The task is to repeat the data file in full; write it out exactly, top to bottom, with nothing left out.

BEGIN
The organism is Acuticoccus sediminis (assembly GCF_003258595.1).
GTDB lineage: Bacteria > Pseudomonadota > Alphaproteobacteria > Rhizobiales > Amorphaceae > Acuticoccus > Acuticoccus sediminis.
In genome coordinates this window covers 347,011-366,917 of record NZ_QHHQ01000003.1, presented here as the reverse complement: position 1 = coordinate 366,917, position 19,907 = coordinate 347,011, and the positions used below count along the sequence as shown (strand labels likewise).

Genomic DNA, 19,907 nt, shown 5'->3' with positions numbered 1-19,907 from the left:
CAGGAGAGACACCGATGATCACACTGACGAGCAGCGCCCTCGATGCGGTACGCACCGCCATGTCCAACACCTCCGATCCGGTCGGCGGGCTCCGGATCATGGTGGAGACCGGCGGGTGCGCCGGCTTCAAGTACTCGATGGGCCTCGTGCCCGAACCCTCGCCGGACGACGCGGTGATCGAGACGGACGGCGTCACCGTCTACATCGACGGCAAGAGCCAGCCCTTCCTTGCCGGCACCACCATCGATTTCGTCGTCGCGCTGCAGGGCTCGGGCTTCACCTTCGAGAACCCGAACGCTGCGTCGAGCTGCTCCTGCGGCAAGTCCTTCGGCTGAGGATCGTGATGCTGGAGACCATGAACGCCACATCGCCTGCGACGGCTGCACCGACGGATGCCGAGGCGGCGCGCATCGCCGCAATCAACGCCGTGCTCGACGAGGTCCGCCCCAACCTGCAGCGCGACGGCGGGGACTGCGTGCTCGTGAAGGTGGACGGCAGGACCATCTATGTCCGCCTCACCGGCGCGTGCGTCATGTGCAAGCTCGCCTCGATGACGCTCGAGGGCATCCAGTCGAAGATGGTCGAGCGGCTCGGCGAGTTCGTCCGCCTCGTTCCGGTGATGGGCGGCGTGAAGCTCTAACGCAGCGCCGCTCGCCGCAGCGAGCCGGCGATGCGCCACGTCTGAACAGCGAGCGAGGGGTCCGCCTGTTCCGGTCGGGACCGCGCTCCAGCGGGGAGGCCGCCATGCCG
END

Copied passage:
The organism is Acuticoccus sediminis (assembly GCF_003258595.1).
GTDB lineage: Bacteria > Pseudomonadota > Alphaproteobacteria > Rhizobiales > Amorphaceae > Acuticoccus > Acuticoccus sediminis.
In genome coordinates this window covers 347,011-366,917 of record NZ_QHHQ01000003.1, presented here as the reverse complement: position 1 = coordinate 366,917, position 19,907 = coordinate 347,011, and the positions used below count along the sequence as shown (strand labels likewise).

Genomic DNA, 19,907 nt, shown 5'->3' with positions numbered 1-19,907 from the left:
CAGGAGAGACACCGATGATCACACTGACGAGCAGCGCCCTCGATGCGGTACGCACCGCCATGTCCAACACCTCCGATCCGGTCGGCGGGCTCCGGATCATGGTGGAGACCGGCGGGTGCGCCGGCTTCAAGTACTCGATGGGCCTCGTGCCCGAACCCTCGCCGGACGACGCGGTGATCGAGACGGACGGCGTCACCGTCTACATCGACGGCAAGAGCCAGCCCTTCCTTGCCGGCACCACCATCGATTTCGTCGTCGCGCTGCAGGGCTCGGGCTTCACCTTCGAGAACCCGAACGCTGCGTCGAGCTGCTCCTGCGGCAAGTCCTTCGGCTGAGGATCGTGATGCTGGAGACCATGAACGCCACATCGCCTGCGACGGCTGCACCGACGGATGCCGAGGCGGCGCGCATCGCCGCAATCAACGCCGTGCTCGACGAGGTCCGCCCCAACCTGCAGCGCGACGGCGGGGACTGCGTGCTCGTGAAGGTGGACGGCAGGACCATCTATGTCCGCCTCACCGGCGCGTGCGTCATGTGCAAGCTCGCCTCGATGACGCTCGAGGGCATCCAGTCGAAGATGGTCGAGCGGCTCGGCGAGTTCGTCCGCCTCGTTCCGGTGATGGGCGGCGTGAAGCTCTAACGCAGCGCCGCTCGCCGCAGCGAGCCGGCGATGCGCCACGTCTGAACAGCGAGCGAGGGGTCCGCCTGTTCCGGTCGGGACCGCGCTCCAGCGGGGAGGCCGCCATGCCG